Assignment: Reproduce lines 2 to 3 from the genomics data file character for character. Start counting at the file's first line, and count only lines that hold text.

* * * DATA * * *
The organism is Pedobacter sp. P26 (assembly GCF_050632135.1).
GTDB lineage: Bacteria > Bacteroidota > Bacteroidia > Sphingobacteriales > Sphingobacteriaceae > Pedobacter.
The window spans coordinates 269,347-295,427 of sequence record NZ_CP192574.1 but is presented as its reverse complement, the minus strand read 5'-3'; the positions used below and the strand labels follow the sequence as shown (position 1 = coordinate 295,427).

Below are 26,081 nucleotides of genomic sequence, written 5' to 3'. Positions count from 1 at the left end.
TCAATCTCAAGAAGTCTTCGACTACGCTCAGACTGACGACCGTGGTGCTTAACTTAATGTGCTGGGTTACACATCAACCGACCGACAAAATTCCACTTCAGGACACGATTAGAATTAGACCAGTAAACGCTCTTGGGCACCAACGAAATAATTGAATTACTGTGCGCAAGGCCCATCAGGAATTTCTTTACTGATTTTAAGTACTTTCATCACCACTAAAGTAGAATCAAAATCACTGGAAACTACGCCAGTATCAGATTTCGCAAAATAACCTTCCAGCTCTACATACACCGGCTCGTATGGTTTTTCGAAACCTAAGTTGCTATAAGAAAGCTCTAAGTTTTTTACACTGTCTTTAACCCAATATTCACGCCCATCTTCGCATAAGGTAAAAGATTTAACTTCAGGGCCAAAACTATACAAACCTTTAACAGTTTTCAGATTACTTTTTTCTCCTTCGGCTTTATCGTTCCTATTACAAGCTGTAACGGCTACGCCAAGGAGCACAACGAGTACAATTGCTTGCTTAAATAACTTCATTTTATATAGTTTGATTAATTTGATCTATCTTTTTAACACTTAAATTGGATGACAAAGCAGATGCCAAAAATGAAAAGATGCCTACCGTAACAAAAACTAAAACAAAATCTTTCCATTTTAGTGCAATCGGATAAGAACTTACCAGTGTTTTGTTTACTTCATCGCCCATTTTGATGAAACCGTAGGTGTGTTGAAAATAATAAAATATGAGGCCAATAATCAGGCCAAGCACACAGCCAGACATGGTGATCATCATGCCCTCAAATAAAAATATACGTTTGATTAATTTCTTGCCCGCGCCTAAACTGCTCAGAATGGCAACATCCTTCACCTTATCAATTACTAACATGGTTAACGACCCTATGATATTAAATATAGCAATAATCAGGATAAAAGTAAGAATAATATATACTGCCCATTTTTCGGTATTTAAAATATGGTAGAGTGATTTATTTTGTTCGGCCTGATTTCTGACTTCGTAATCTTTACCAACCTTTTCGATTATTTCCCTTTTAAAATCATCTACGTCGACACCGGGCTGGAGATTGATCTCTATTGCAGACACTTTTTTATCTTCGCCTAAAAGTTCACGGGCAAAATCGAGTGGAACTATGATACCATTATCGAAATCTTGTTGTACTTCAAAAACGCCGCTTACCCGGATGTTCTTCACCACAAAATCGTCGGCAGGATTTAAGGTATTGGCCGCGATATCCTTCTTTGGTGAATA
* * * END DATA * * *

GTDB lineage: Bacteria > Bacteroidota > Bacteroidia > Sphingobacteriales > Sphingobacteriaceae > Pedobacter.
The window spans coordinates 269,347-295,427 of sequence record NZ_CP192574.1 but is presented as its reverse complement, the minus strand read 5'-3'; the positions used below and the strand labels follow the sequence as shown (position 1 = coordinate 295,427).